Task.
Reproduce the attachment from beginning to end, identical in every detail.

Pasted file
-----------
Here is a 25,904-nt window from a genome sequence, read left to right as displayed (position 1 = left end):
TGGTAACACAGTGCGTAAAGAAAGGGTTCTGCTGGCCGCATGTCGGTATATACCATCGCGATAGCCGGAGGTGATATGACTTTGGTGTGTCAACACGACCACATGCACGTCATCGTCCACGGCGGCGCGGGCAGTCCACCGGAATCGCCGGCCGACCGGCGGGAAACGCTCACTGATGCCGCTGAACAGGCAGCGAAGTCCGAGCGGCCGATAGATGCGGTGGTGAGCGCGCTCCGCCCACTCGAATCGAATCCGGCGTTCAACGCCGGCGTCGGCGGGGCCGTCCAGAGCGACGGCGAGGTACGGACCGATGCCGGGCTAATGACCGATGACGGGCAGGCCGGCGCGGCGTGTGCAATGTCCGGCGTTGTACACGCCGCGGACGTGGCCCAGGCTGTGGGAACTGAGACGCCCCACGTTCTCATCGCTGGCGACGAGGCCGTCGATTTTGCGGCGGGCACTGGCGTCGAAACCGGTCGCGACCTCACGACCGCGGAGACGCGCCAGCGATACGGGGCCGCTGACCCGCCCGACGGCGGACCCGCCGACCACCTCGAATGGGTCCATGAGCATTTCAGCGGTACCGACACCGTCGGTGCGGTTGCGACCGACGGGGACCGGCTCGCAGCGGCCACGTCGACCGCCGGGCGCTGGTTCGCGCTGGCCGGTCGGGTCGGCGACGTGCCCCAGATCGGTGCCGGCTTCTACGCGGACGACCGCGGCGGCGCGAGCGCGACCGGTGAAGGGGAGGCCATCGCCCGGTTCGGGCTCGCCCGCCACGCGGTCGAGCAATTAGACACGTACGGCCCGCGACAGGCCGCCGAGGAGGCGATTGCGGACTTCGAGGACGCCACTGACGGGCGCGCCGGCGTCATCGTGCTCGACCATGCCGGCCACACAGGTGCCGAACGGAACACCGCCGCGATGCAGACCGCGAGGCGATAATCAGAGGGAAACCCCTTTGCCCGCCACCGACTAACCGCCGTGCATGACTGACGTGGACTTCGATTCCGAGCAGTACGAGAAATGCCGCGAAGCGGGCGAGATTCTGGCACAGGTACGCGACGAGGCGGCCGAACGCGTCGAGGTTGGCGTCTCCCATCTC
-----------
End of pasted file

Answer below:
Here is a 25,904-nt window from a genome sequence, read left to right as displayed (position 1 = left end):
TGGTAACACAGTGCGTAAAGAAAGGGTTCTGCTGGCCGCATGTCGGTATATACCATCGCGATAGCCGGAGGTGATATGACTTTGGTGTGTCAACACGACCACATGCACGTCATCGTCCACGGCGGCGCGGGCAGTCCACCGGAATCGCCGGCCGACCGGCGGGAAACGCTCACTGATGCCGCTGAACAGGCAGCGAAGTCCGAGCGGCCGATAGATGCGGTGGTGAGCGCGCTCCGCCCACTCGAATCGAATCCGGCGTTCAACGCCGGCGTCGGCGGGGCCGTCCAGAGCGACGGCGAGGTACGGACCGATGCCGGGCTAATGACCGATGACGGGCAGGCCGGCGCGGCGTGTGCAATGTCCGGCGTTGTACACGCCGCGGACGTGGCCCAGGCTGTGGGAACTGAGACGCCCCACGTTCTCATCGCTGGCGACGAGGCCGTCGATTTTGCGGCGGGCACTGGCGTCGAAACCGGTCGCGACCTCACGACCGCGGAGACGCGCCAGCGATACGGGGCCGCTGACCCGCCCGACGGCGGACCCGCCGACCACCTCGAATGGGTCCATGAGCATTTCAGCGGTACCGACACCGTCGGTGCGGTTGCGACCGACGGGGACCGGCTCGCAGCGGCCACGTCGACCGCCGGGCGCTGGTTCGCGCTGGCCGGTCGGGTCGGCGACGTGCCCCAGATCGGTGCCGGCTTCTACGCGGACGACCGCGGCGGCGCGAGCGCGACCGGTGAAGGGGAGGCCATCGCCCGGTTCGGGCTCGCCCGCCACGCGGTCGAGCAATTAGACACGTACGGCCCGCGACAGGCCGCCGAGGAGGCGATTGCGGACTTCGAGGACGCCACTGACGGGCGCGCCGGCGTCATCGTGCTCGACCATGCCGGCCACACAGGTGCCGAACGGAACACCGCCGCGATGCAGACCGCGAGGCGATAATCAGAGGGAAACCCCTTTGCCCGCCACCGACTAACCGCCGTGCATGACTGACGTGGACTTCGATTCCGAGCAGTACGAGAAATGCCGCGAAGCGGGCGAGATTCTGGCACAGGTACGCGACGAGGCGGCCGAACGCGTCGAGGTTGGCGTCTCCCATCTC